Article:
Using current events to explain statistical ideas
It is often examples that make ideas understandable to students and current events can be a good source of examples. Case in point. Today in Wisconsin, the issue of the day is the outcome of the recall elections and problems with the exit polling. As a tutor, the outcome isn’t interesting, but exit polling like all surveys is key to the usefulness of statistics! In fact, it gives a great opportunity to illustrate some of the basic (and non-mathematical) ideas and concepts of statistics — usually the ideas presented at the beginning of most introduction-to-statistics courses.
Statistical inferences are grounded in some basic definitions and assumptions (in bold). A population is a defined collection of individuals that we want to know some data about and a sample is a group taken from the population that we are going to actually collect data from (Sullivan, 2010, p. 5; Triola, 2010, p. 4). If we wanted to know the actual data about a population, which is called a parameter, we would need to undertake a census “the collection of data from every member of the population.” (Triola, 2010, p. 4). If the population is large, this would be a daunting and expensive task. Instead, statistics can be used (1) to select a sample of the population that is representative of the population, (2) to collect data about the sample which is summarized in a statistic, and (3) to determine how to extrapolate the population’s parameter from the sample’s statistic. (Sullivan, 2010; Triola, 2010).
But often people (including individuals who should know better) make a critical error by focusing only on the second step because it seems to be what we want to find out, usually as quickly as possible. So for the example of the day, we want to know how people voted so we know the result right away. It seems to make sense that the easiest way to find the result would be use an exit poll, i.e. ask a subset of the voters (a sample) how they voted and calculate a summary of how they voted (a statistic) and use that statistic to estimate the parameter how all the voters (the population) voted. But over-focusing on the second step, creates real problems, because sample selection is crucial either to ensure the sample is representative of the population (step 1) or to ensure the mathematical reliability of extrapolating the parameter from the statistic (step 3).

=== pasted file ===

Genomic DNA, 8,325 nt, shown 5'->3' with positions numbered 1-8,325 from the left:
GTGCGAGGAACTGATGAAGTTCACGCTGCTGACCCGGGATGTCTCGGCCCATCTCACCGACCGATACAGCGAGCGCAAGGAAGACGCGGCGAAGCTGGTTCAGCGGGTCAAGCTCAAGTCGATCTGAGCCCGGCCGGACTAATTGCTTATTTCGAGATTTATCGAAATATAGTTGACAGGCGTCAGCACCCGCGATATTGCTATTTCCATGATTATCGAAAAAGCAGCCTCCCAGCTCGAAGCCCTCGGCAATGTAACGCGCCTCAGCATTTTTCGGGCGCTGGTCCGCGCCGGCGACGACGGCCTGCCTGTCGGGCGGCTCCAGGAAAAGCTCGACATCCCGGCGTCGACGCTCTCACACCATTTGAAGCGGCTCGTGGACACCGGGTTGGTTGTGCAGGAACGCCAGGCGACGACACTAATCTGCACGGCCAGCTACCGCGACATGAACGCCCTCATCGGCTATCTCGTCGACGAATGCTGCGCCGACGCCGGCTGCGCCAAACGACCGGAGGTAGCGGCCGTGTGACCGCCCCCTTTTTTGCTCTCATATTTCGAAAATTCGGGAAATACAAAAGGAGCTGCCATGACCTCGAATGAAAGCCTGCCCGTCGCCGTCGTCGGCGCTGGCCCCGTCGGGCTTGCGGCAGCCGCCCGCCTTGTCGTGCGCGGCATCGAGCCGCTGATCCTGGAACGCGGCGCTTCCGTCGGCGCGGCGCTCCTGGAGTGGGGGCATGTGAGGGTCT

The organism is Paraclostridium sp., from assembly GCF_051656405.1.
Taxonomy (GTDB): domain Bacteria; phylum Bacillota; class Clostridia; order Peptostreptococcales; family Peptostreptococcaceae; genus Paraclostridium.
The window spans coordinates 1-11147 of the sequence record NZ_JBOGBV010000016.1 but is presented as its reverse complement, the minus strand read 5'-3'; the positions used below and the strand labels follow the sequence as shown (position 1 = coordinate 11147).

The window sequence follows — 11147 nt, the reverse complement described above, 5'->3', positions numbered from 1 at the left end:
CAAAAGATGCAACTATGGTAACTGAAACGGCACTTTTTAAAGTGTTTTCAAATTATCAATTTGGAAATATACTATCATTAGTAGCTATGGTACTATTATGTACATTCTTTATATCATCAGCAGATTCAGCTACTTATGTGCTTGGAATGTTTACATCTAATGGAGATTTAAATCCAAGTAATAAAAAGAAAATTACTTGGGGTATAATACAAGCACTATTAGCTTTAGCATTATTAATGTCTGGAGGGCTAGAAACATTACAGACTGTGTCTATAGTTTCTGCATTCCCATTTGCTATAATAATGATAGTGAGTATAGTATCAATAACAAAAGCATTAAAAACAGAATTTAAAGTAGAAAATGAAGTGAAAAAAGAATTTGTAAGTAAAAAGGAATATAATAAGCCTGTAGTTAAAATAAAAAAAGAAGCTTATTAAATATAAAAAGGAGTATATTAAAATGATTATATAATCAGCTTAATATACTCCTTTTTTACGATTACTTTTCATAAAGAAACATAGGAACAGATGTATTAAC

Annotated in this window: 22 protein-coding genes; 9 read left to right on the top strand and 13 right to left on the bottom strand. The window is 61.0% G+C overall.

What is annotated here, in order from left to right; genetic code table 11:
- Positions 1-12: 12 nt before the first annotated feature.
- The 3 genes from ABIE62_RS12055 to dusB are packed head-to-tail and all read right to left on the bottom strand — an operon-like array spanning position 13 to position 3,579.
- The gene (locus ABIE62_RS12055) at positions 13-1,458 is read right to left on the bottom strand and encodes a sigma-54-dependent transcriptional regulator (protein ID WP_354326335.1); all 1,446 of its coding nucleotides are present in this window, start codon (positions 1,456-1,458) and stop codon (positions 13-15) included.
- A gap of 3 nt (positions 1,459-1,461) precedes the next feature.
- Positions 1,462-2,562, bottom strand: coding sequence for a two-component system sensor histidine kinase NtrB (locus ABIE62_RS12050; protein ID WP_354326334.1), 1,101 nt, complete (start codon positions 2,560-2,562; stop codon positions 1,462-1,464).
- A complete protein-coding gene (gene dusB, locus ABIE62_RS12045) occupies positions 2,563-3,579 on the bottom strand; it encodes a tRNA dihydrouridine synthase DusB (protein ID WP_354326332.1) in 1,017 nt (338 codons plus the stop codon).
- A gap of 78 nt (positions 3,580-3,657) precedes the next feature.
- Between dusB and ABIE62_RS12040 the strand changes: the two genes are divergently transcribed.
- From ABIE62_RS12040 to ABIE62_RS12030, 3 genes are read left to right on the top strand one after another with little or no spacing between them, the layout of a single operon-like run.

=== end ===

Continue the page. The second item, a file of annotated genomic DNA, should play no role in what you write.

For exit polls in particular, steps 1 and 3 are difficult. First, representativeness can involve a catch-22: we need to know what the population is like to pick a good sample, but we want to pick a good sample to find out what the population is like. This issue often appears in the press as individuals complaining about the make-up of the survey, e.g. complaining that the sample included too many individuals reporting a particular political affiliation. But it is possible to substitute a random sample for a truly representative sample, and utilize mathematical techniques to show that a statistic from a random sample would be sufficiently reliable (using step 3). Second, unfortunately human beings are really bad at true “randomness” and thus our samples are usually much less random than we think. For something like an exit poll, people volunteer to answer, and so even if a surveyor were to “randomly” select voters as they leave the polls, the only data collected would be about people who “conveniently” choose to answer the questions. Additionally, other factors can interfere with randomness such as when people vote or whether they vote in person or absentee. So, the extent our sample deviates from randomness or representativeness diminishes the reliability of the statistic to estimate the parameter.
To be fair, most statisticians understand these problems, but when the statistics are presented for wider circulation, these problems are ignored, de-emphasized, or misunderstood. Clarifying these issues is often what the first chapter of a good statistics class is all about, so that future users of statistics can be aware of these potential problems. Exit polls in particular are particularly vulnerable to have their problems exposed because they are always followed by an actual census. After all, the vote counting is what we are trying to predict using the exit poll, so that an estimate of that count would be less accurate isn’t surprising, and all the more so given the difficulties of randomness and representativeness.
Sullivan, Michael (2010). Statistics: Informed Decisions Using Data (3rd ed.). Prentice Hall: Upper Saddle River, NJ.
Triola, Mario (2010). Elementary Statistics (11th ed.). Addison-Wesley: Boston, MA